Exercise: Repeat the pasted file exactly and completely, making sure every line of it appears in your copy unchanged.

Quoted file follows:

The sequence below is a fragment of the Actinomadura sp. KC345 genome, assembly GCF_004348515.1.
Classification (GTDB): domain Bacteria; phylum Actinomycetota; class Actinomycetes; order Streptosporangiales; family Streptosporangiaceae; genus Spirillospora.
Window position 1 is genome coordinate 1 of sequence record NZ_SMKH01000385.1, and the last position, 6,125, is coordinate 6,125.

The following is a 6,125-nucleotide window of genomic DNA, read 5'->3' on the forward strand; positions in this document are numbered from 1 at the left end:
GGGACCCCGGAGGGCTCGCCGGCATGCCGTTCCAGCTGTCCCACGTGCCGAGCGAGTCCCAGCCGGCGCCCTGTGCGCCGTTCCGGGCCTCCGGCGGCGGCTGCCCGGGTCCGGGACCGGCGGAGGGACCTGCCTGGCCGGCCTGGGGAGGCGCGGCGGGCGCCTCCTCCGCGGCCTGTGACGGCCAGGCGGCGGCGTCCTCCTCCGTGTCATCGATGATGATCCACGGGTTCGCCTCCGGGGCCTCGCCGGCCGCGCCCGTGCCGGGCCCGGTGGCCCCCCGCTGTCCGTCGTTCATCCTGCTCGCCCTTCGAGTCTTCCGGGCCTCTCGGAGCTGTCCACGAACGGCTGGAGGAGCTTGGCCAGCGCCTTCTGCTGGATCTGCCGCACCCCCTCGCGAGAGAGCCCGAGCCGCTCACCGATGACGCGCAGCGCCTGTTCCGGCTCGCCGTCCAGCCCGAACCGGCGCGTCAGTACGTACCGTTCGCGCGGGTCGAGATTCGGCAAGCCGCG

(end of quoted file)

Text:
The sequence below is a fragment of the Actinomadura sp. KC345 genome, assembly GCF_004348515.1.
Classification (GTDB): domain Bacteria; phylum Actinomycetota; class Actinomycetes; order Streptosporangiales; family Streptosporangiaceae; genus Spirillospora.
Window position 1 is genome coordinate 1 of sequence record NZ_SMKH01000385.1, and the last position, 6,125, is coordinate 6,125.

The following is a 6,125-nucleotide window of genomic DNA, read 5'->3' on the forward strand; positions in this document are numbered from 1 at the left end:
GGGACCCCGGAGGGCTCGCCGGCATGCCGTTCCAGCTGTCCCACGTGCCGAGCGAGTCCCAGCCGGCGCCCTGTGCGCCGTTCCGGGCCTCCGGCGGCGGCTGCCCGGGTCCGGGACCGGCGGAGGGACCTGCCTGGCCGGCCTGGGGAGGCGCGGCGGGCGCCTCCTCCGCGGCCTGTGACGGCCAGGCGGCGGCGTCCTCCTCCGTGTCATCGATGATGATCCACGGGTTCGCCTCCGGGGCCTCGCCGGCCGCGCCCGTGCCGGGCCCGGTGGCCCCCCGCTGTCCGTCGTTCATCCTGCTCGCCCTTCGAGTCTTCCGGGCCTCTCGGAGCTGTCCACGAACGGCTGGAGGAGCTTGGCCAGCGCCTTCTGCTGGATCTGCCGCACCCCCTCGCGAGAGAGCCCGAGCCGCTCACCGATGACGCGCAGCGCCTGTTCCGGCTCGCCGTCCAGCCCGAACCGGCGCGTCAGTACGTACCGTTCGCGCGGGTCGAGATTCGGCAAGCCGCG